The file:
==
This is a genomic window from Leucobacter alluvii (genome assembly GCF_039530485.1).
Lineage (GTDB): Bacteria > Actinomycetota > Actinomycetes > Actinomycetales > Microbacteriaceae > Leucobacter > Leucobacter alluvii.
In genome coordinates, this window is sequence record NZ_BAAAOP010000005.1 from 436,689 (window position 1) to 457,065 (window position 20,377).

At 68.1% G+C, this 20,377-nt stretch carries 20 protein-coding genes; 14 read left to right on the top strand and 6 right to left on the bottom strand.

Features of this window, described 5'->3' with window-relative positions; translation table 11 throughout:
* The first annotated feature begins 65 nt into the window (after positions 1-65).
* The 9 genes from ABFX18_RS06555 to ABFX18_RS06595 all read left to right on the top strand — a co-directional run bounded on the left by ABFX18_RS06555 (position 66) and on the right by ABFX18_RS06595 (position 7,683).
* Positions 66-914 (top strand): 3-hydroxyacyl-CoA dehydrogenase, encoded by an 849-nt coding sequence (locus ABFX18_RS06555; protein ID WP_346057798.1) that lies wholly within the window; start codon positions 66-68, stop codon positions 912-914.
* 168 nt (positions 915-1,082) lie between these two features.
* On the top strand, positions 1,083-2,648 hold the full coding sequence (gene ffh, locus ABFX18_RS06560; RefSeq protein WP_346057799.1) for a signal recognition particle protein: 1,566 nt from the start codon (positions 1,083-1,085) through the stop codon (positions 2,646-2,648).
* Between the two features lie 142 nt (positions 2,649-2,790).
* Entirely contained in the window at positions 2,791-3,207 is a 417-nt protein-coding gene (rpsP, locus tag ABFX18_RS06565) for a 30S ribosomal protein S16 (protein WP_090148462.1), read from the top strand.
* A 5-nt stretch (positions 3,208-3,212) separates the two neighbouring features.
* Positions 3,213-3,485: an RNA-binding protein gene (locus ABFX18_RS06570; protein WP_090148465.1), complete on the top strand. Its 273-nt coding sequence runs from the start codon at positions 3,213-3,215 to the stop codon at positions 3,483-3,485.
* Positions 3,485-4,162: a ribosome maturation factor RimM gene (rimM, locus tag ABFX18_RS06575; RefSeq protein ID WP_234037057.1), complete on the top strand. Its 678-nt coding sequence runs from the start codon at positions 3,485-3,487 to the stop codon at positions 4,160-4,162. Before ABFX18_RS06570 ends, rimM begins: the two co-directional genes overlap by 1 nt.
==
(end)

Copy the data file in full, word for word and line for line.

This is a genomic window from Leucobacter alluvii (genome assembly GCF_039530485.1).
Lineage (GTDB): Bacteria > Actinomycetota > Actinomycetes > Actinomycetales > Microbacteriaceae > Leucobacter > Leucobacter alluvii.
In genome coordinates, this window is sequence record NZ_BAAAOP010000005.1 from 436,689 (window position 1) to 457,065 (window position 20,377).

At 68.1% G+C, this 20,377-nt stretch carries 20 protein-coding genes; 14 read left to right on the top strand and 6 right to left on the bottom strand.

Features of this window, described 5'->3' with window-relative positions; translation table 11 throughout:
* The first annotated feature begins 65 nt into the window (after positions 1-65).
* The 9 genes from ABFX18_RS06555 to ABFX18_RS06595 all read left to right on the top strand — a co-directional run bounded on the left by ABFX18_RS06555 (position 66) and on the right by ABFX18_RS06595 (position 7,683).
* Positions 66-914 (top strand): 3-hydroxyacyl-CoA dehydrogenase, encoded by an 849-nt coding sequence (locus ABFX18_RS06555; protein ID WP_346057798.1) that lies wholly within the window; start codon positions 66-68, stop codon positions 912-914.
* 168 nt (positions 915-1,082) lie between these two features.
* On the top strand, positions 1,083-2,648 hold the full coding sequence (gene ffh, locus ABFX18_RS06560; RefSeq protein WP_346057799.1) for a signal recognition particle protein: 1,566 nt from the start codon (positions 1,083-1,085) through the stop codon (positions 2,646-2,648).
* Between the two features lie 142 nt (positions 2,649-2,790).
* Entirely contained in the window at positions 2,791-3,207 is a 417-nt protein-coding gene (rpsP, locus tag ABFX18_RS06565) for a 30S ribosomal protein S16 (protein WP_090148462.1), read from the top strand.
* A 5-nt stretch (positions 3,208-3,212) separates the two neighbouring features.
* Positions 3,213-3,485: an RNA-binding protein gene (locus ABFX18_RS06570; protein WP_090148465.1), complete on the top strand. Its 273-nt coding sequence runs from the start codon at positions 3,213-3,215 to the stop codon at positions 3,483-3,485.
* Positions 3,485-4,162: a ribosome maturation factor RimM gene (rimM, locus tag ABFX18_RS06575; RefSeq protein ID WP_234037057.1), complete on the top strand. Its 678-nt coding sequence runs from the start codon at positions 3,485-3,487 to the stop codon at positions 4,160-4,162. Before ABFX18_RS06570 ends, rimM begins: the two co-directional genes overlap by 1 nt.